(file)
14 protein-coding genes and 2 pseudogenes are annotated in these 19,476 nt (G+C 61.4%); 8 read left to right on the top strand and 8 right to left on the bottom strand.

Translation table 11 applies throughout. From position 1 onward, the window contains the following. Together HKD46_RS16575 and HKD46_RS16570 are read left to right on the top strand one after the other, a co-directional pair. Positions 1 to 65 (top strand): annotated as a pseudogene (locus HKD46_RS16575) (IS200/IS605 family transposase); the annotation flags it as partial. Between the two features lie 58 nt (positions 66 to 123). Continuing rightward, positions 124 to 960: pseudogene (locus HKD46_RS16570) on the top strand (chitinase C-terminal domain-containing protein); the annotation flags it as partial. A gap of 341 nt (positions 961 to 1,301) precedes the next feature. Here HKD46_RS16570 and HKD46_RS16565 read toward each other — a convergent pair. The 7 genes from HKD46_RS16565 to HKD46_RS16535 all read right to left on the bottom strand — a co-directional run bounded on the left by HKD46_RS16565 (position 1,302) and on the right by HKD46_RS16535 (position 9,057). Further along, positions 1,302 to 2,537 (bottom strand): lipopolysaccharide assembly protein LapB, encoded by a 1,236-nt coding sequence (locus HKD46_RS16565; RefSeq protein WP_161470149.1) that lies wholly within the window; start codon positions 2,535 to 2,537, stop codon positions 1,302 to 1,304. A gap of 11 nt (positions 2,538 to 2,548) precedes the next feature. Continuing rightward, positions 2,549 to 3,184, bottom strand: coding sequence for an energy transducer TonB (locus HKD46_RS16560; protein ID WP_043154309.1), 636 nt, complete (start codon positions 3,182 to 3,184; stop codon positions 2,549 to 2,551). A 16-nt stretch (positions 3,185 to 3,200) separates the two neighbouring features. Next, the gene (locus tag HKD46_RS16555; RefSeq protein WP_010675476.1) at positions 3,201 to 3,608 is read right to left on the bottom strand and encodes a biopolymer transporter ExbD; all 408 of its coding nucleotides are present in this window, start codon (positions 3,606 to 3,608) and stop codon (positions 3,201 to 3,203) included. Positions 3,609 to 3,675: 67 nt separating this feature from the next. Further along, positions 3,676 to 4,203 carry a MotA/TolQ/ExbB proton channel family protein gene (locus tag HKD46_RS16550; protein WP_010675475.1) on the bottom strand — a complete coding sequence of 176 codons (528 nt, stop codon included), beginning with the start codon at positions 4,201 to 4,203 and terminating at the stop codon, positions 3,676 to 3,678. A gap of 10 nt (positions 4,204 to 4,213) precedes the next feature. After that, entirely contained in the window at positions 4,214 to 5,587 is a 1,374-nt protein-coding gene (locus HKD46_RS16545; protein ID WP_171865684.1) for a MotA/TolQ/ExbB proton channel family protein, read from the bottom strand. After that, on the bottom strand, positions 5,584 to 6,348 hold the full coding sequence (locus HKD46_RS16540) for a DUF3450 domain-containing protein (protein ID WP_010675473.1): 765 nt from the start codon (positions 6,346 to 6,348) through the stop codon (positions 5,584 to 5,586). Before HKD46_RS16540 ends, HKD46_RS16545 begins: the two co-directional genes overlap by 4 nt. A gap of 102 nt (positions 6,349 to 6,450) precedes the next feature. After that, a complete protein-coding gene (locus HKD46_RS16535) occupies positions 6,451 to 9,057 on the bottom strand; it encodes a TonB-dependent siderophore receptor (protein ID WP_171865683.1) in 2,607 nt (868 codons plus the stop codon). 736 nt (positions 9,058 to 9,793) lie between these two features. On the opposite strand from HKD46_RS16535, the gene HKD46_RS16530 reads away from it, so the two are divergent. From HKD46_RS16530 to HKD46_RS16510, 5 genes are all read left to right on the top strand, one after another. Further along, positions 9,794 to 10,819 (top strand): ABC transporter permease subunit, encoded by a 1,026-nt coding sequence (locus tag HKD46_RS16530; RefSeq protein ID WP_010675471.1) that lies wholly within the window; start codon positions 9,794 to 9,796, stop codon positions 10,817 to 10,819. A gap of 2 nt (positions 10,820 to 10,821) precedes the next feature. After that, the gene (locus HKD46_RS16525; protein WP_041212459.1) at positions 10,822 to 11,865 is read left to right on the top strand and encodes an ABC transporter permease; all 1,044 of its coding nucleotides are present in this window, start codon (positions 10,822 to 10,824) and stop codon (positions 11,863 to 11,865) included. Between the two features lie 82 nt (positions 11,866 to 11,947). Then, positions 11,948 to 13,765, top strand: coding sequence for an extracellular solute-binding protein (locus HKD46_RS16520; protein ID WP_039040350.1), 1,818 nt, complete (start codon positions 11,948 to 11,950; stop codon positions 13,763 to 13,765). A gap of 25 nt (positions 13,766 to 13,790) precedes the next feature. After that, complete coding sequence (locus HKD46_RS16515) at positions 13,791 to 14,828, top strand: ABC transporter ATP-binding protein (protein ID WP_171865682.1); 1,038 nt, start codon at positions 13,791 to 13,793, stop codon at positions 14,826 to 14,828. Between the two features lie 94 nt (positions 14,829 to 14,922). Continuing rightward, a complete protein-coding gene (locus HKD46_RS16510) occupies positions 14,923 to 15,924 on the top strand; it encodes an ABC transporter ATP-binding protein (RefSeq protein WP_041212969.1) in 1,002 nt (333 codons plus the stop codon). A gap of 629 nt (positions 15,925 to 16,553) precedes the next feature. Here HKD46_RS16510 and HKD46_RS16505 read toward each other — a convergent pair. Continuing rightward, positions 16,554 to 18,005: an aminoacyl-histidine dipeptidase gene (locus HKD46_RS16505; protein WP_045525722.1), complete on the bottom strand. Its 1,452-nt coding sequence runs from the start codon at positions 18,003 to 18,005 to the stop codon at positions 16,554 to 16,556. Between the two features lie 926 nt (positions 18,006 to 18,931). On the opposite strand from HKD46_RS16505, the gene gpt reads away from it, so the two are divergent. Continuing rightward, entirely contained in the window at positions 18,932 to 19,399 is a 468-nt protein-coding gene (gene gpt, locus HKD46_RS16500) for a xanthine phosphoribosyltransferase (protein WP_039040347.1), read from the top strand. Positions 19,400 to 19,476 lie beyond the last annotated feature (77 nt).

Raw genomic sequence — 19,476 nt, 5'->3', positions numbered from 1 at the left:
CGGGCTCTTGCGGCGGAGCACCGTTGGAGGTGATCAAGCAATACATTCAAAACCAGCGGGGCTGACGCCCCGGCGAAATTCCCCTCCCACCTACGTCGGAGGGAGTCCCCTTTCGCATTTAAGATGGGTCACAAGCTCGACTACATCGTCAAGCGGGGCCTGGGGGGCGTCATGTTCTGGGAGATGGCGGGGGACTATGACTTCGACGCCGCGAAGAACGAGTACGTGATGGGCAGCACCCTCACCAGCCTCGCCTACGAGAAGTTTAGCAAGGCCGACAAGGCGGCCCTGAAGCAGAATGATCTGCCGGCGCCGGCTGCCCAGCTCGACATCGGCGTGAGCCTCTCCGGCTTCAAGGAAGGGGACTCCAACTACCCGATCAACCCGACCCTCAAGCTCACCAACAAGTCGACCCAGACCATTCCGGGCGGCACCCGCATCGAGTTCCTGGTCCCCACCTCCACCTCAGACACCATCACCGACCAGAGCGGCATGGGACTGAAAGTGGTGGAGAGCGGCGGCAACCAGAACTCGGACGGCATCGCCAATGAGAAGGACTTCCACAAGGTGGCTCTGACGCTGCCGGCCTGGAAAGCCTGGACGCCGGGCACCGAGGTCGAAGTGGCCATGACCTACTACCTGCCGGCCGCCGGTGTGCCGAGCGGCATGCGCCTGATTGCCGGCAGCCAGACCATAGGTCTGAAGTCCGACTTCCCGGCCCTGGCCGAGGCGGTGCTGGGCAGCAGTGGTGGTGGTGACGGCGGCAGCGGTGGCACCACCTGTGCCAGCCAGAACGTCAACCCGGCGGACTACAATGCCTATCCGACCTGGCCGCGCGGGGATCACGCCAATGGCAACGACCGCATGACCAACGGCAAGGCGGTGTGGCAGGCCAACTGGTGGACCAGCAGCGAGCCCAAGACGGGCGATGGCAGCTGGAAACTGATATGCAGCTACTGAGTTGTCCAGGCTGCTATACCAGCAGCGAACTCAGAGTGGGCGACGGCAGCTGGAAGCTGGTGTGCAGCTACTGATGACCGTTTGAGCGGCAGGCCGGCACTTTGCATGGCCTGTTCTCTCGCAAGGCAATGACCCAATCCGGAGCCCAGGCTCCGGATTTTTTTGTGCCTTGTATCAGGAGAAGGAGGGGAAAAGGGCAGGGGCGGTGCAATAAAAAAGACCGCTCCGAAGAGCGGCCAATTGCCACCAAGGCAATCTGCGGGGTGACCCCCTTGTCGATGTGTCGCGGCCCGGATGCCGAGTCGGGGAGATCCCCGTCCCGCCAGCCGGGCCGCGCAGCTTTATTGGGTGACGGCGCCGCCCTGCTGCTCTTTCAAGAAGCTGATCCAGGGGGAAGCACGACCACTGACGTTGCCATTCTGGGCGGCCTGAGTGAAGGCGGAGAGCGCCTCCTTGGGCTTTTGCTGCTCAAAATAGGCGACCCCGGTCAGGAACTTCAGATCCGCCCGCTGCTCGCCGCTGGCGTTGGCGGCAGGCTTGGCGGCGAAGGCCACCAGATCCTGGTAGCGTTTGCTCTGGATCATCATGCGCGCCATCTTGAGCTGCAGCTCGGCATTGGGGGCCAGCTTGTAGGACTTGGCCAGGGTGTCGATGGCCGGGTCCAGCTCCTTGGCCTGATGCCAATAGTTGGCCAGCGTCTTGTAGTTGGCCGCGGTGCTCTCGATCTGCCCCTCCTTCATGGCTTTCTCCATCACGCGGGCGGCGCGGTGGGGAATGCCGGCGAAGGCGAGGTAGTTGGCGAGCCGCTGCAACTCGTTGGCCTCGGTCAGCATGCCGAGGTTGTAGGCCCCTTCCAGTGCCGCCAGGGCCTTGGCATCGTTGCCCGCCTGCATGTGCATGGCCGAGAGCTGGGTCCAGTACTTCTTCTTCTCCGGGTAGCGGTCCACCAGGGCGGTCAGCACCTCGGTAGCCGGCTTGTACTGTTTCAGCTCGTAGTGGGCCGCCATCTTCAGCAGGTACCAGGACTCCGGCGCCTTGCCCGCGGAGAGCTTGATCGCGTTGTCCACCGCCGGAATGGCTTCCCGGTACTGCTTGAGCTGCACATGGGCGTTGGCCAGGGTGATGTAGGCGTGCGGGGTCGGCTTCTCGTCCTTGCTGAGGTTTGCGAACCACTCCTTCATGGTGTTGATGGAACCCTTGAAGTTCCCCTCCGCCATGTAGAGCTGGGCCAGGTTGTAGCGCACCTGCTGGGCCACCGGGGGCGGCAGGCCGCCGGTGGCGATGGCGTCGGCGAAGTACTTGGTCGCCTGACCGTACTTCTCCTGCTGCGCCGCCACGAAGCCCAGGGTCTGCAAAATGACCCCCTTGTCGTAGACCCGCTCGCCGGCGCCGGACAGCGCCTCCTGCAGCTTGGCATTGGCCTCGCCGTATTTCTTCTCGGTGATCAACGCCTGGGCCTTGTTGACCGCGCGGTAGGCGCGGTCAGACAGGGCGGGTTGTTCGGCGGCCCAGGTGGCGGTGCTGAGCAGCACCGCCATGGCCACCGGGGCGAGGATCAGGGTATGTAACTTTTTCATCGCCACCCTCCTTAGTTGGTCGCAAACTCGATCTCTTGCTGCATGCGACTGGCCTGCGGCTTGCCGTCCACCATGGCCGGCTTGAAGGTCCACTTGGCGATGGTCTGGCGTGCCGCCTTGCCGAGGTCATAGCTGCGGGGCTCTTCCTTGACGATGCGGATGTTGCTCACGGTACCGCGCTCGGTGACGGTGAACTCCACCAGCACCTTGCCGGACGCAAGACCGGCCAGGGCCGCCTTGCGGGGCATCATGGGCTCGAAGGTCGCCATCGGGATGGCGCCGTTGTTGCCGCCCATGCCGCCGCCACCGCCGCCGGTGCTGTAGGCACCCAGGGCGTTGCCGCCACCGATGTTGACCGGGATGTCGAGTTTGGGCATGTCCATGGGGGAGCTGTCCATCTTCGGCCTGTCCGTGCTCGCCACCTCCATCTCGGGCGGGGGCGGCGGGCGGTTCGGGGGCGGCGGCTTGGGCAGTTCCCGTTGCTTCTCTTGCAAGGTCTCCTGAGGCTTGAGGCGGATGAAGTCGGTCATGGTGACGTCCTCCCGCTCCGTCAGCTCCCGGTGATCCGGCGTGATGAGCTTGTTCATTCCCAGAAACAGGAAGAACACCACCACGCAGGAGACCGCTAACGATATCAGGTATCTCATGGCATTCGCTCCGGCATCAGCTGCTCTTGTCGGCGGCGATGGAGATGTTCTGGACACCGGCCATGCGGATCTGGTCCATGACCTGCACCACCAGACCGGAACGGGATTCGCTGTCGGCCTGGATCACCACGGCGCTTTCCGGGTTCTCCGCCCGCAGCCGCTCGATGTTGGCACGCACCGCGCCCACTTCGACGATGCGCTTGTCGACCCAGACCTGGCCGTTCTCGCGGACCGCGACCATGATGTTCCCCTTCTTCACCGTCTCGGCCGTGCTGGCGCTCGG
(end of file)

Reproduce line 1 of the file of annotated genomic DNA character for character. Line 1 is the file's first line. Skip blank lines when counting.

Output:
14 protein-coding genes and 2 pseudogenes are annotated in these 19,476 nt (G+C 61.4%); 8 read left to right on the top strand and 8 right to left on the bottom strand.